Who were the “winners” and “losers” in the plague years (other than the immediate survivors and victims’)?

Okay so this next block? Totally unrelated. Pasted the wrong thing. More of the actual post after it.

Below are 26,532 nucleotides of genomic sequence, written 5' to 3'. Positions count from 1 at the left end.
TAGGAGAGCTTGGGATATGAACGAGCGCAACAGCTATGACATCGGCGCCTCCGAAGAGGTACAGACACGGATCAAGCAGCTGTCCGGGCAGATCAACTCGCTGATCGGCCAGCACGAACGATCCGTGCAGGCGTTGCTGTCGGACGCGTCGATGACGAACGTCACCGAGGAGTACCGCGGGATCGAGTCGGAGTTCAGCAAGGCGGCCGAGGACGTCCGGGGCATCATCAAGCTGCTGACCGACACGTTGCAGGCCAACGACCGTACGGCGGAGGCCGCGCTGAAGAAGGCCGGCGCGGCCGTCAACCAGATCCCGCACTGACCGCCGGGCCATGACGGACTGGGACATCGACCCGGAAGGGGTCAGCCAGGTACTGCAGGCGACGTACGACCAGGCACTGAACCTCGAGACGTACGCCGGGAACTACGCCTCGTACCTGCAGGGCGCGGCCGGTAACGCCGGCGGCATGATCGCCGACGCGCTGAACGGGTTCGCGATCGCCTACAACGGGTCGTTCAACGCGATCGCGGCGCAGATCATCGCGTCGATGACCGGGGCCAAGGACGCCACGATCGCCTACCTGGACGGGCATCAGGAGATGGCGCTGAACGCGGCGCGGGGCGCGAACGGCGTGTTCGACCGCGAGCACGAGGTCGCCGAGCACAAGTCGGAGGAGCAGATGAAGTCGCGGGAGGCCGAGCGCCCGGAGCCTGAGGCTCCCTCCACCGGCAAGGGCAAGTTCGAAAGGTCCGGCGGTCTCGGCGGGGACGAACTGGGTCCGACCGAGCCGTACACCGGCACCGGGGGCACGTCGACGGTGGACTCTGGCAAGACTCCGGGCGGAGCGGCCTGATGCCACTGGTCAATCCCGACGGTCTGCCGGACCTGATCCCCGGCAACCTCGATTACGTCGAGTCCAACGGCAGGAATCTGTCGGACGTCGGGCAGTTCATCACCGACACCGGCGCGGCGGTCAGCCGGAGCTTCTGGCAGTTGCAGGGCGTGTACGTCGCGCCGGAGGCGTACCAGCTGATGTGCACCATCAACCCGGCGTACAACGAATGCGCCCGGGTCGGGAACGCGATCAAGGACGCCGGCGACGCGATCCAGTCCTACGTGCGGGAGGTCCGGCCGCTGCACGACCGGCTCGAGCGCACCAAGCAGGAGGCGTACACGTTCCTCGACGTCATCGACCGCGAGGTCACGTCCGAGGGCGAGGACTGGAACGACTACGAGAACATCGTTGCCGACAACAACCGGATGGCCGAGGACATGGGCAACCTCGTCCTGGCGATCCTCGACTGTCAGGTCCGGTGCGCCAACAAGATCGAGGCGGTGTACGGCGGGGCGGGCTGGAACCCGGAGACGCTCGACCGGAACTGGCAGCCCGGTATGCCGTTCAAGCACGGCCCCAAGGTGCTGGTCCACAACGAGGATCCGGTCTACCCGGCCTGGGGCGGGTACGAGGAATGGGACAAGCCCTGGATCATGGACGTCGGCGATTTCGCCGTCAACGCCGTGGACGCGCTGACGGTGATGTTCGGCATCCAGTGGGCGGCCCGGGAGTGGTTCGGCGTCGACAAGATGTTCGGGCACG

The Black Plague is a massive epidemic that grew to become so large, so fast that it disrupted society across the globe. It was a horrific experience for most of humanity at the time. In certain cities in the Middle East the plague averaged 2,400 deaths a day (Armesto, Pg.351). The plague affected mostly everyone either if it was indirectly or directly. The “losers” of the plague consisted of the countries of the Middle East, Europe, China, and the countries surrounding the Mediterranean. The plague spread so rapidly between all the countries that there was basically no escape. The climate did not help those countries either because it limited trade for them but it also meant they were trapped. The countries that could not trade with them benefitted because the plague did not reach them. One big deal that was involved with the plague was the Church. In the 14th century the Church had the highest authority and people looked to their faith to find answers for the causes of this tragedy. They would attend church and prayed in hopes of ridding themselves from sin, which most believed to be the cause of the plague. The church had been incapable in stopping the death count and because of the close encounters with people that had been infecting others during processions; the death count would amplify rather than halt. The people’s faith and the authority of the church would diminish through the rest of the century. The so called “winners” of the Plague was Japan, India, Southeast Asia, the Pacific, and sub-Saharan Africa. Most of these regions were isolated and out of reach from the other regions that had the plague so they never came in contact with it. Some of the reasons to why they survived the plague are unknown but it was mostly because the trade routes did not intersect with those countries that carried the Plague (Armesto, Pg. 369)....
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